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MATTHEW OF WESTMINSTER The flowers of history, especially such as relate to the affairs of Britain. Vol. I. B.C. 4004 to A.D. 1066.


Sir John Froissart's Chronicles of England, France, Spain and the Ajoining Countries from the latter part of the reign of Edward II to the coronation of Henry IV in 12 volumes 

Chronicles of Enguerrand De Monstrelet (Sir John Froissart's Chronicles continuation) in 13 volumes 

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The flowers of history, especially such as relate to the affairs of Britain. Vol. I. B.C. 4004 to A.D. 1066.
page 573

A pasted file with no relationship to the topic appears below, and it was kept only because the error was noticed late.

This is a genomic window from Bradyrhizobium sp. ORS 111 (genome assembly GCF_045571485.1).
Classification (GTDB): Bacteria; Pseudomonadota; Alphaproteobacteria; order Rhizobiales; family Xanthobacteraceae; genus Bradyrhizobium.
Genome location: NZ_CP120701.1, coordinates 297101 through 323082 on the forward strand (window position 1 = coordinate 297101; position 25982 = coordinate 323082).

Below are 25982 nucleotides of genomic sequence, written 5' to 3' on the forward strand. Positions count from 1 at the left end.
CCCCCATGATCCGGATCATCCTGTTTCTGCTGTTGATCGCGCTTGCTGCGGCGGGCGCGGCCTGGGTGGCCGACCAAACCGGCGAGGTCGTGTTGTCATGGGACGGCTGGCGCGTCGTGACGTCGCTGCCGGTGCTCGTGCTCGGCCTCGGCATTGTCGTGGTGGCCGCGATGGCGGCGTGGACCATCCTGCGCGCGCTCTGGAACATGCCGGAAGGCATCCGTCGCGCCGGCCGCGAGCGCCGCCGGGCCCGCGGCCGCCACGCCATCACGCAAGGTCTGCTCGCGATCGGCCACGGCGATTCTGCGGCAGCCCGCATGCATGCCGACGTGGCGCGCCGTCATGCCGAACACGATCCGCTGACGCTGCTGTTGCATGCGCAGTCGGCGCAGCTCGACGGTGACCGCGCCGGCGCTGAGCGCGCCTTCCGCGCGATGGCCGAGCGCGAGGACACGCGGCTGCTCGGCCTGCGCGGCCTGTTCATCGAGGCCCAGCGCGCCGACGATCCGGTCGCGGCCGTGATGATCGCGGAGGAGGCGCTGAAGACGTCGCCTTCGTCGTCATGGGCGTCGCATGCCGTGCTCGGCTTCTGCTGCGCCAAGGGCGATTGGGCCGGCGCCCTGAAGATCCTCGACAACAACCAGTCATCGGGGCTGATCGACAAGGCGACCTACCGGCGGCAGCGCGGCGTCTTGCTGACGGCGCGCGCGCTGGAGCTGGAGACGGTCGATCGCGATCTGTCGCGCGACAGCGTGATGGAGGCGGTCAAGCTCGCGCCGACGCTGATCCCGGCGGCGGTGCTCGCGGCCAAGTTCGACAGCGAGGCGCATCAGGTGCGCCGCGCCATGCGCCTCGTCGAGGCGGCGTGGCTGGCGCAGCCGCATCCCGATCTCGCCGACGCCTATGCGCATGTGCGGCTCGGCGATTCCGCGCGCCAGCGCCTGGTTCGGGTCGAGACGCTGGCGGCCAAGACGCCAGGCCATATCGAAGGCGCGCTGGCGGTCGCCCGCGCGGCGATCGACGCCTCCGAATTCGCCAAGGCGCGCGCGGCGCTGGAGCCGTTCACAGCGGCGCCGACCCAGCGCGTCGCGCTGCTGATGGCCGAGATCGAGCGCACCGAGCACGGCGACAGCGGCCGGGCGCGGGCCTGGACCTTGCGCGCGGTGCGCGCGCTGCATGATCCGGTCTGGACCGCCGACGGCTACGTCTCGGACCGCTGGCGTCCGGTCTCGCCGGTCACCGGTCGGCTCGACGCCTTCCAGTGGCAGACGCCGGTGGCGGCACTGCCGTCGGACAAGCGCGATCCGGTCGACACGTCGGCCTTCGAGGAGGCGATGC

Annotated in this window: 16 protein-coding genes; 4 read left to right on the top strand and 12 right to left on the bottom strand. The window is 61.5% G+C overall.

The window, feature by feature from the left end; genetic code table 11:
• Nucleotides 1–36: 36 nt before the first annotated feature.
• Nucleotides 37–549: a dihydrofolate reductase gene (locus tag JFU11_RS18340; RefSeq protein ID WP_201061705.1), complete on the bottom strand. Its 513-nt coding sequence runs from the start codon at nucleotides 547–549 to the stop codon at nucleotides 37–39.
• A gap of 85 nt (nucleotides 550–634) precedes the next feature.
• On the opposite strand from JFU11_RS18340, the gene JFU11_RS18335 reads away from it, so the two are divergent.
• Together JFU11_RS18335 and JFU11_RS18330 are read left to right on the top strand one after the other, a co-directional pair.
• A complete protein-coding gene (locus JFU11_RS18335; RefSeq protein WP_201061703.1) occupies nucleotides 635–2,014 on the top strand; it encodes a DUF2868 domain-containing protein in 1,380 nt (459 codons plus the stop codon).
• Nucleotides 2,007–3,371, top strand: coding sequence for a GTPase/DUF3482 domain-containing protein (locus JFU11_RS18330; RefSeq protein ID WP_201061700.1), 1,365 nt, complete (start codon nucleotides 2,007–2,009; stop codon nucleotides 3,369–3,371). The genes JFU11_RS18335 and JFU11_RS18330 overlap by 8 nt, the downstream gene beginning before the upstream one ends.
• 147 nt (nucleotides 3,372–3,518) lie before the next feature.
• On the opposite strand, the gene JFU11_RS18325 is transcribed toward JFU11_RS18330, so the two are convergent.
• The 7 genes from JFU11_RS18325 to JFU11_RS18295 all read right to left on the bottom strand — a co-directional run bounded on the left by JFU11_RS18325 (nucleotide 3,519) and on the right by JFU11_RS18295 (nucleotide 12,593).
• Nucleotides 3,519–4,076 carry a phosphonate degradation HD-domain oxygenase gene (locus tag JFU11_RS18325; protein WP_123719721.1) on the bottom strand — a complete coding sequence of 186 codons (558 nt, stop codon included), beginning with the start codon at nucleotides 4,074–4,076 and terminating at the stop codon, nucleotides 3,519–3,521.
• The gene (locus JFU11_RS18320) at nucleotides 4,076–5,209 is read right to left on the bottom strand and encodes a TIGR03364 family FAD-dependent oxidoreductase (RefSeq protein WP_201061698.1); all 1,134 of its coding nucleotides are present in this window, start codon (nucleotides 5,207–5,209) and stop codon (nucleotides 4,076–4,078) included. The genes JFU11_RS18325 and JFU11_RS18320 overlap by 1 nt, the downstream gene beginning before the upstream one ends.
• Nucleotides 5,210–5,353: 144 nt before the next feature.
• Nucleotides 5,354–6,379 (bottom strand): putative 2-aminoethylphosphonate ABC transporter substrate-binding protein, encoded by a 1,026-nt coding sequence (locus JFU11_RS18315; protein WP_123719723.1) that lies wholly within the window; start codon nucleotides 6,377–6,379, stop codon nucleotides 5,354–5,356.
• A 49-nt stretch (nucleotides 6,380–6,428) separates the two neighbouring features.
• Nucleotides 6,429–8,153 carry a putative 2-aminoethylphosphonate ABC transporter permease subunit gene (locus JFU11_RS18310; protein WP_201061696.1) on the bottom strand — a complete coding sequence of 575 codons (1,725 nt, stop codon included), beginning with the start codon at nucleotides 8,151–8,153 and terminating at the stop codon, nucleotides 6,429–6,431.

body. Therefore, duke William, now that everything had turned out successfully, in accordance with the will of the Lord of Hosts, permitted his enemies who were slain to be buried, if any people chose to perform that work of charity. But those of his own soldiers, of whom the fortune of war had deprived him, he caused to be interred much more honourably, with great funeral pomp and solemnity. And the body of king Harold he sent to his mother, who begged it of him, without any ransom, although she, by her messengers, had offered a great sum. And when she received it, she buried it ,at Waltham, in the church which Harold himself had built out of his own revenues, in honour of the Holy Cross, and which he had given up to the care of a body of secular canons. And when he was departing from it, and about to set out for the war, after he had offered up hie prayers before the cross, it is related that the cross, as if bidding him farewell for the last time, moved forward, and remains in this attitude to the present day. This subversion of a kingdom, and vast effusion of blood, was presaged by the threatening brilliancy of a huge comet, of a bloody colour, with long hair, which appeared at the beginning of the year, in reference to which, some one has said :— In the course of the thousand and sixty-sixth year, A huge comet did fill all England with fear." But a comet, whether it be a mere falling light, or a prognostic, still being a flame of prodigious appearance in the air, is always an omen of impending calamity. On which account, Claudian, where he speaks of the three goddesses who contrived the rape of Proserpine, says in the .middle of the episode, " And while the path glows 'neath the feet divine, Lo I through the heated sky is seen to shine An awful comet, whose ensanguin'd flame Ne'er augurs aught but deeds of woe or shame. The people gaze with half-averted bead, The sailor views the lurid heav'ns with dread ; For sure that light portends destructive squalls, Or hostile armies leagued around the walls." This conflict, so fatal and so deadly, stained with the blood of so many noble men, took place on the fourteenth of October, that is to say, on the day of pope Calixtus, at a little dia . tance on this side of Hastings.

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